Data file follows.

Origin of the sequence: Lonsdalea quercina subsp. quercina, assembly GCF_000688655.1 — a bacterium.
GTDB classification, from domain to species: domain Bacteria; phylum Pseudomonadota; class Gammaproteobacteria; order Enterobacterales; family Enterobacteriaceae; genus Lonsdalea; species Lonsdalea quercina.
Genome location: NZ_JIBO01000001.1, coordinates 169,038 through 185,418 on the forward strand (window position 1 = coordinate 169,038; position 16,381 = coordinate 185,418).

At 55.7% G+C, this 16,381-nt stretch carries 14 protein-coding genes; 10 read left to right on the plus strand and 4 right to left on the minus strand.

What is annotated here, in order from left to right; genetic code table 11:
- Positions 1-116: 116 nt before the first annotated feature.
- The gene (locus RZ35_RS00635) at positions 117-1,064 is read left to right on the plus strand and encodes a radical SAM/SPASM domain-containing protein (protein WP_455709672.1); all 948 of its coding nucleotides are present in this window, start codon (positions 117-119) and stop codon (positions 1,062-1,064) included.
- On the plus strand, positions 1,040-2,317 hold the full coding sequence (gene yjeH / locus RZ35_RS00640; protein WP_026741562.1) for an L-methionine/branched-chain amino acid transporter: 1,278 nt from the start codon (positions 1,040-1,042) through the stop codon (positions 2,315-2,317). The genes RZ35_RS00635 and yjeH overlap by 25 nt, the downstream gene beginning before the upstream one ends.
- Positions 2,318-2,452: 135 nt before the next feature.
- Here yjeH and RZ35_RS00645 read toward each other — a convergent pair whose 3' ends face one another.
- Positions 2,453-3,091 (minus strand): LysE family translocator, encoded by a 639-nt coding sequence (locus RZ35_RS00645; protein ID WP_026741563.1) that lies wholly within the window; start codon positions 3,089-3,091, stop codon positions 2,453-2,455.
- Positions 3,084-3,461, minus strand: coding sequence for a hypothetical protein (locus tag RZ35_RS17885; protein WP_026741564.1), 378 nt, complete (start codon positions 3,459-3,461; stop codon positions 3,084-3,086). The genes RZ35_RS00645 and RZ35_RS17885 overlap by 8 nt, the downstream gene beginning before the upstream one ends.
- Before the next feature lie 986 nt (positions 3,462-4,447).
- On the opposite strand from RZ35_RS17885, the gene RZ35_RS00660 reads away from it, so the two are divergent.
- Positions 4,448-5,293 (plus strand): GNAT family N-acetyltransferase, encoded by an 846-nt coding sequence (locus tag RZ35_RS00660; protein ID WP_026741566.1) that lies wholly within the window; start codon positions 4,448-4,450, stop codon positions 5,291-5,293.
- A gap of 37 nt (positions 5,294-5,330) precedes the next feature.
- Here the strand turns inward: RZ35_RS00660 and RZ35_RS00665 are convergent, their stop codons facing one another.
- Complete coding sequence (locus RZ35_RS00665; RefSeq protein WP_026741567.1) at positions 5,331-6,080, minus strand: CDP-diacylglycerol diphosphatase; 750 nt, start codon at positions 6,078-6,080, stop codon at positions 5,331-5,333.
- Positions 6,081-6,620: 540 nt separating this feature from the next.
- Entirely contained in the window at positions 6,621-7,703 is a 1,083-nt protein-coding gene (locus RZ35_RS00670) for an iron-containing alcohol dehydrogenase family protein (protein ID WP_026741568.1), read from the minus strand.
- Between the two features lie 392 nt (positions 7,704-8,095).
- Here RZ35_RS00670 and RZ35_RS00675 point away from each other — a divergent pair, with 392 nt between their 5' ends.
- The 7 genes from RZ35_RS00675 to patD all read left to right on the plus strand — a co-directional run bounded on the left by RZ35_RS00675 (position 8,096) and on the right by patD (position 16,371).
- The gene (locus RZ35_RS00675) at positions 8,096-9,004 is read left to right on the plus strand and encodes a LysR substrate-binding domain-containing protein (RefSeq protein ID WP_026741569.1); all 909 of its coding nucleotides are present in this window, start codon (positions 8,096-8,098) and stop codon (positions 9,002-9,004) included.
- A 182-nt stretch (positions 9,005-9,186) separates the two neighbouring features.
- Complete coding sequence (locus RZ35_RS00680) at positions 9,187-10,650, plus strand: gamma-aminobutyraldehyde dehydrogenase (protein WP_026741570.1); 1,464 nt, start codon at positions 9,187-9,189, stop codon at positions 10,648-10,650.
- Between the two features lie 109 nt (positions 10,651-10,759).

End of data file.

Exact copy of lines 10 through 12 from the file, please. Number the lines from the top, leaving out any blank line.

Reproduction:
- Here yjeH and RZ35_RS00645 read toward each other — a convergent pair whose 3' ends face one another.
- Positions 2,453-3,091 (minus strand): LysE family translocator, encoded by a 639-nt coding sequence (locus RZ35_RS00645; protein ID WP_026741563.1) that lies wholly within the window; start codon positions 3,089-3,091, stop codon positions 2,453-2,455.
- Positions 3,084-3,461, minus strand: coding sequence for a hypothetical protein (locus tag RZ35_RS17885; protein WP_026741564.1), 378 nt, complete (start codon positions 3,459-3,461; stop codon positions 3,084-3,086). The genes RZ35_RS00645 and RZ35_RS17885 overlap by 8 nt, the downstream gene beginning before the upstream one ends.